Tales Of The City 2 — страница 5

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her again of the past that she was struggling to find. The present knocks on her front door delivering the groceries she just ordered. Lionel Wong was a strong & a man to be fixated over. Bluntly, DeDe throws herself on him and they do the dirty. Beauchamp arrives home an hour later, just in time to see Lionel withdraw. Indirectly he knew what had just happened. He reveled in his ability to coerce his wife into acting out the deeds she accused him. This is a shallow victory for Beauchamp & serves no purpose but to obliterate their marriage. “Confession in the Nude” ch.29 p.99-102: Mona and Michael go for a mini beach vacation up the coast. It is brought to light that Michael and Mary Ann have met before. His lover was the shopper at the Safeway that Mary Ann was

trying to inadvertently pick up. This is another cross link of the characters within the story. “Miss Singleton Dines Alone” ch.30 p.103-105: In deep thought Mary Ann realizes that she is not living her life for her self. She should confront DeDe with the situation Beauchamp and her are entangled in. The scene shifts to the Day s home. Beauchamp plants Mary Ann s glove in his Porsche in retaliation to DeDe s nagging suggestions that he was not where he said he would be that weekend. He is determined to squelch his wife s denigrating actions. “Mona vs. the Pig” ch.31 p.106-108: The pig is a client of Halcyon Communications, king of pantyhose himself, Fartface Siegel. Mona does not relish the fact that she has to jump through hoops to get the man to admit that the current

ad campaign needs to be overhauled. During the meeting, Mona speaks her mind a little too freely. She hurls her job better than any discus thrower ever could. Walking out the door she affronts Beauchamp, “Your karma is really fucked.” Once she gets home, she apathetically informs Michael of the news that she lost her job. There are many parallels within the story. These stress the significance that people are much more alike than they are different. It also gives the story a sense of continuation. The settings within Tales of the City mostly occurs within San Francisco, aside from two departures. These two places represent an escape from the city & the lives that are moored there. Beauchamp s escape to Mendocino bore no fruit, neither did Michael s escape to the beach. It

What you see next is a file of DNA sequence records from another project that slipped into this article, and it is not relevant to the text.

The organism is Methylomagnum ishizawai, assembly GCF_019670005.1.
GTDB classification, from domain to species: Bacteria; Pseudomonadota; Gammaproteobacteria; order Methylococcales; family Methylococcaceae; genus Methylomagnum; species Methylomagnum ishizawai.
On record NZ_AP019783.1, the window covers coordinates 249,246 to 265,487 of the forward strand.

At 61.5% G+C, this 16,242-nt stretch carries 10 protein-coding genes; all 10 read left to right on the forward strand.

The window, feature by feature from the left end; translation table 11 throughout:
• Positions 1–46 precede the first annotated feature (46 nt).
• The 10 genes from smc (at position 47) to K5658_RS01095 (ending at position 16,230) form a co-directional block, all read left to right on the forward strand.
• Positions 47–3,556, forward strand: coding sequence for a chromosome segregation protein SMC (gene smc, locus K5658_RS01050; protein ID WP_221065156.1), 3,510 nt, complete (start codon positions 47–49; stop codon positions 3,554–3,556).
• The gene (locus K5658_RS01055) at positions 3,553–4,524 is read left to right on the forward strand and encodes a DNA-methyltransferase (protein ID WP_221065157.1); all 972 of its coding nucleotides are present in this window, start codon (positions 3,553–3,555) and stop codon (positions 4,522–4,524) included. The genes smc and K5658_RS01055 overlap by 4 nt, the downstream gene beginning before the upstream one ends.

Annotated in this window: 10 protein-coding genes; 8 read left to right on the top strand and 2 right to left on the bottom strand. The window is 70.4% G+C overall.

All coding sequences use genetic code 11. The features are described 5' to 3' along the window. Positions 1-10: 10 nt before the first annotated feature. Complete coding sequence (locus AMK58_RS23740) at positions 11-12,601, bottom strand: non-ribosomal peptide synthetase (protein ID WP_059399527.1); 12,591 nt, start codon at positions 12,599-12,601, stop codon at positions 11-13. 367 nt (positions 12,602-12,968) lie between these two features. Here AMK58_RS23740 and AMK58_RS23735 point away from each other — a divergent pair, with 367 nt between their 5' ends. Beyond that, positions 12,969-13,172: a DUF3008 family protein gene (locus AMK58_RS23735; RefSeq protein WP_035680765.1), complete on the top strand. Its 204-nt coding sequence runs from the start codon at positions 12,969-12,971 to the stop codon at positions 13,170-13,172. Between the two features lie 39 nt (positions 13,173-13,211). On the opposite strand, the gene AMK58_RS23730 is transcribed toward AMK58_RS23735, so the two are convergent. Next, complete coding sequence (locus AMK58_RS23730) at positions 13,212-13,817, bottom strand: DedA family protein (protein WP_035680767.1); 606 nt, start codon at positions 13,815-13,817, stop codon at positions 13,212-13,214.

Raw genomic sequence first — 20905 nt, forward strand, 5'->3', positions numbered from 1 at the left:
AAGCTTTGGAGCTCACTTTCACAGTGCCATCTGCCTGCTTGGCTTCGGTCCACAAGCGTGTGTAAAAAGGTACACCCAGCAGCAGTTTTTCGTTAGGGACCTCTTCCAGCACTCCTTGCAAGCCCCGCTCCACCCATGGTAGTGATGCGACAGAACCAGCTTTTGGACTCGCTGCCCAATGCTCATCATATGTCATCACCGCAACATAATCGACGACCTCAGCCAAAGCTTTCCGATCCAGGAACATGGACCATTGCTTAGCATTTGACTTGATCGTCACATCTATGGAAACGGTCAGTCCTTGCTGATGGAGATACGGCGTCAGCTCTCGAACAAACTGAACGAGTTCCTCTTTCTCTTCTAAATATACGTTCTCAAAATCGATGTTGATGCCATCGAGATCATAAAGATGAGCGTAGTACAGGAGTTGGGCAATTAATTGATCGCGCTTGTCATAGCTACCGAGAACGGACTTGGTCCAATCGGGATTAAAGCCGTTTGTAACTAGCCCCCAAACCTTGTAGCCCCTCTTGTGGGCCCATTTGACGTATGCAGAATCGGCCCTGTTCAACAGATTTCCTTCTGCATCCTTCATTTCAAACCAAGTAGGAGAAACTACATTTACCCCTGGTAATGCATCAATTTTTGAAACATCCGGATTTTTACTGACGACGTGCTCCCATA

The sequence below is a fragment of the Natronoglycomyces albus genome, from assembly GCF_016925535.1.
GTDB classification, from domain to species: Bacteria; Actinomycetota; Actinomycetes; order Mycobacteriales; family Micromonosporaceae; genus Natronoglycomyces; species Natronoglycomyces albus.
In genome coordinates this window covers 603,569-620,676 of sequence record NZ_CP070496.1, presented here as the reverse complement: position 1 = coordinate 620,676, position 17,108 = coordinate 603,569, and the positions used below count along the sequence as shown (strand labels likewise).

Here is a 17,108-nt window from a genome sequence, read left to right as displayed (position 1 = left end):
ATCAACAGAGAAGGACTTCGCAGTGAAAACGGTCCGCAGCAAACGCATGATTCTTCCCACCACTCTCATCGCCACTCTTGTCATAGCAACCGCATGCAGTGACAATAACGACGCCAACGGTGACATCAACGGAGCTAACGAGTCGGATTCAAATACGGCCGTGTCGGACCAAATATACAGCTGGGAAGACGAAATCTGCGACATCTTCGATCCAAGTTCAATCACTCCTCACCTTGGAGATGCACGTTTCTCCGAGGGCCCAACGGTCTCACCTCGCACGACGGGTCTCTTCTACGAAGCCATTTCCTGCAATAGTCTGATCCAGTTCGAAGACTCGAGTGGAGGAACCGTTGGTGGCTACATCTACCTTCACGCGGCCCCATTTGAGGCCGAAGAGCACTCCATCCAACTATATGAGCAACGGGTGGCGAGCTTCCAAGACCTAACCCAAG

turns out in later chapters that the two characters must face their lives directly to change them. Actually all the characters that are escaping from themselves, discover this incisive wisdom. There are several social gatherings that take place. The party Beauchamp & DeDe Day attend provides the characters with a moment where they get to learn the truth about each other. Both of Mrs. Anna Madrigal s parties help Mary Ann s development as a new person. The only substantial character not reviled in the first thirty-one chapters is the pathetic Norman Neal Williams. It is a pity that he is unable to develop. He is introduced little by little, each part showing more of his grotesque nature. He is found to be a little man that only obtains what he want by using other people. He

tries to reach out to Mary Ann, but his shortcomings are too great. Norman is cut from the book in a fury, not able to learn from his mistakes as the other characters do throughout the book. He is a reminder that not all people are saved from themselves. Interactions Between Characters By keeping a close nit group of characters Armistead Maupin is able to keep the attention drawn towards the development of the character, not strewn & trying to assimilate new characters constantly. It is easier to keep track of less characters. The interaction between the characters within Tales of the City are simple but many. It is almost predictable that a character already introduced will somehow be the new introduced. To understand Tales of the City it is useful to relate it to other

reading from the class. The characters are not as complex as ones in the Plato s Symposium . While this is true what the reader learn about their nature is more revealing in Tales of the City. Maupin s work is much more light hearted, while Plato interjects a deep philosophy. There is an obvious time difference between the two stories, but this does not keep love from becoming the binding strap for each. Tales of the City is a search for love that the Symposium defines. Both Petronius Satyricons & Tales of the City are intended to tell a story. The bathhouse emerges from the past to be incorporated in chapter ninety-seven. It nearly severs the same function, but in present times the sexual content has increased. It is odd to know this & still understand that the